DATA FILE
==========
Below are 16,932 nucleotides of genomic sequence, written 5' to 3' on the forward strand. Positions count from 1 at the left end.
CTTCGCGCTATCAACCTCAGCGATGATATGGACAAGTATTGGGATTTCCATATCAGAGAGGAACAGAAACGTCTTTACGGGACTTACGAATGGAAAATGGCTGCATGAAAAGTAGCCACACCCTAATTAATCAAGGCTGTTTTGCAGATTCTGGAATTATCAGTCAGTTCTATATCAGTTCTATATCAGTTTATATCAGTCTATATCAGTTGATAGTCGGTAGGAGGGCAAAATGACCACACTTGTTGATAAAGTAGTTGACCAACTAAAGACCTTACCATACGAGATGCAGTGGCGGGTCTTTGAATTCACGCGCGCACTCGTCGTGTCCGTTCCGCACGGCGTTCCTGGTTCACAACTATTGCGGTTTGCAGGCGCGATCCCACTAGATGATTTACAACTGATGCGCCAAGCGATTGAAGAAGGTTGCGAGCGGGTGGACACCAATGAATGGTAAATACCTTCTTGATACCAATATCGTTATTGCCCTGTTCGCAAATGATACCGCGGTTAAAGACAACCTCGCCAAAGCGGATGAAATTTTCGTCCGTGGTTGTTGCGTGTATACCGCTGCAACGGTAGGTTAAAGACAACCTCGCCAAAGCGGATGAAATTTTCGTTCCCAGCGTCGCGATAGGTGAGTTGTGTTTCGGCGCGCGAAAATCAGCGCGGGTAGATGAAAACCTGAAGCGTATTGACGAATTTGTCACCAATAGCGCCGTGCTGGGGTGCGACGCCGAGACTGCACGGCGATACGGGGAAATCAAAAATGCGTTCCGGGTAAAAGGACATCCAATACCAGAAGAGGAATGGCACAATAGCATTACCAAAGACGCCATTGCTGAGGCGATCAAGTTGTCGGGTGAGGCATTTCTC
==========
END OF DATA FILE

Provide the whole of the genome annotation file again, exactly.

Below are 16,932 nucleotides of genomic sequence, written 5' to 3' on the forward strand. Positions count from 1 at the left end.
CTTCGCGCTATCAACCTCAGCGATGATATGGACAAGTATTGGGATTTCCATATCAGAGAGGAACAGAAACGTCTTTACGGGACTTACGAATGGAAAATGGCTGCATGAAAAGTAGCCACACCCTAATTAATCAAGGCTGTTTTGCAGATTCTGGAATTATCAGTCAGTTCTATATCAGTTCTATATCAGTTTATATCAGTCTATATCAGTTGATAGTCGGTAGGAGGGCAAAATGACCACACTTGTTGATAAAGTAGTTGACCAACTAAAGACCTTACCATACGAGATGCAGTGGCGGGTCTTTGAATTCACGCGCGCACTCGTCGTGTCCGTTCCGCACGGCGTTCCTGGTTCACAACTATTGCGGTTTGCAGGCGCGATCCCACTAGATGATTTACAACTGATGCGCCAAGCGATTGAAGAAGGTTGCGAGCGGGTGGACACCAATGAATGGTAAATACCTTCTTGATACCAATATCGTTATTGCCCTGTTCGCAAATGATACCGCGGTTAAAGACAACCTCGCCAAAGCGGATGAAATTTTCGTCCGTGGTTGTTGCGTGTATACCGCTGCAACGGTAGGTTAAAGACAACCTCGCCAAAGCGGATGAAATTTTCGTTCCCAGCGTCGCGATAGGTGAGTTGTGTTTCGGCGCGCGAAAATCAGCGCGGGTAGATGAAAACCTGAAGCGTATTGACGAATTTGTCACCAATAGCGCCGTGCTGGGGTGCGACGCCGAGACTGCACGGCGATACGGGGAAATCAAAAATGCGTTCCGGGTAAAAGGACATCCAATACCAGAAGAGGAATGGCACAATAGCATTACCAAAGACGCCATTGCTGAGGCGATCAAGTTGTCGGGTGAGGCATTTCTC